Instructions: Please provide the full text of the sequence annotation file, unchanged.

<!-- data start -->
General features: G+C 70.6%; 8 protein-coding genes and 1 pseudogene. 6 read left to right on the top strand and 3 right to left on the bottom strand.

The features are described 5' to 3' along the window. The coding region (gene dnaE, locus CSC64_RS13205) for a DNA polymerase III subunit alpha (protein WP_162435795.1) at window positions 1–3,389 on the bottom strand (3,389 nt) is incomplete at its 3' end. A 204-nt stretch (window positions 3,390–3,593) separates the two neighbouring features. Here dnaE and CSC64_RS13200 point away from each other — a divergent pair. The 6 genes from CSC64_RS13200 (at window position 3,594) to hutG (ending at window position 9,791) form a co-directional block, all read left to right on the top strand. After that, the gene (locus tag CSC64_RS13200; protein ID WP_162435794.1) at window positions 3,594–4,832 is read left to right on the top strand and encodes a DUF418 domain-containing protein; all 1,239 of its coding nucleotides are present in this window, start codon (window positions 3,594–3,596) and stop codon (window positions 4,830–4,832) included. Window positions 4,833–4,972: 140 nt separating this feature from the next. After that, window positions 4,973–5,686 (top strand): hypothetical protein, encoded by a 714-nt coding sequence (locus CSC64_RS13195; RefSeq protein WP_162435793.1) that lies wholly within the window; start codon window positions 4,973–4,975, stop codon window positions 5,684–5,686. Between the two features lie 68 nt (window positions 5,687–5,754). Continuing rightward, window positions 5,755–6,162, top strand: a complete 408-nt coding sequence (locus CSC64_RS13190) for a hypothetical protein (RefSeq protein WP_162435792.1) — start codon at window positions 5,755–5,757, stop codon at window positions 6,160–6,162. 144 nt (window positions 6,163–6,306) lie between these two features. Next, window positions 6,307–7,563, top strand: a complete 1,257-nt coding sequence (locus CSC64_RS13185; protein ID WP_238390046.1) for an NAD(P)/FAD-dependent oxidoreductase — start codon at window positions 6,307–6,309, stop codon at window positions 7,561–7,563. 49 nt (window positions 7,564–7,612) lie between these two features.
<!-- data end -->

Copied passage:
General features: G+C 70.6%; 8 protein-coding genes and 1 pseudogene. 6 read left to right on the top strand and 3 right to left on the bottom strand.

The features are described 5' to 3' along the window. The coding region (gene dnaE, locus CSC64_RS13205) for a DNA polymerase III subunit alpha (protein WP_162435795.1) at window positions 1–3,389 on the bottom strand (3,389 nt) is incomplete at its 3' end. A 204-nt stretch (window positions 3,390–3,593) separates the two neighbouring features. Here dnaE and CSC64_RS13200 point away from each other — a divergent pair. The 6 genes from CSC64_RS13200 (at window position 3,594) to hutG (ending at window position 9,791) form a co-directional block, all read left to right on the top strand. After that, the gene (locus tag CSC64_RS13200; protein ID WP_162435794.1) at window positions 3,594–4,832 is read left to right on the top strand and encodes a DUF418 domain-containing protein; all 1,239 of its coding nucleotides are present in this window, start codon (window positions 3,594–3,596) and stop codon (window positions 4,830–4,832) included. Window positions 4,833–4,972: 140 nt separating this feature from the next. After that, window positions 4,973–5,686 (top strand): hypothetical protein, encoded by a 714-nt coding sequence (locus CSC64_RS13195; RefSeq protein WP_162435793.1) that lies wholly within the window; start codon window positions 4,973–4,975, stop codon window positions 5,684–5,686. Between the two features lie 68 nt (window positions 5,687–5,754). Continuing rightward, window positions 5,755–6,162, top strand: a complete 408-nt coding sequence (locus CSC64_RS13190) for a hypothetical protein (RefSeq protein WP_162435792.1) — start codon at window positions 5,755–5,757, stop codon at window positions 6,160–6,162. 144 nt (window positions 6,163–6,306) lie between these two features. Next, window positions 6,307–7,563, top strand: a complete 1,257-nt coding sequence (locus CSC64_RS13185; protein ID WP_238390046.1) for an NAD(P)/FAD-dependent oxidoreductase — start codon at window positions 6,307–6,309, stop codon at window positions 7,561–7,563. 49 nt (window positions 7,564–7,612) lie between these two features.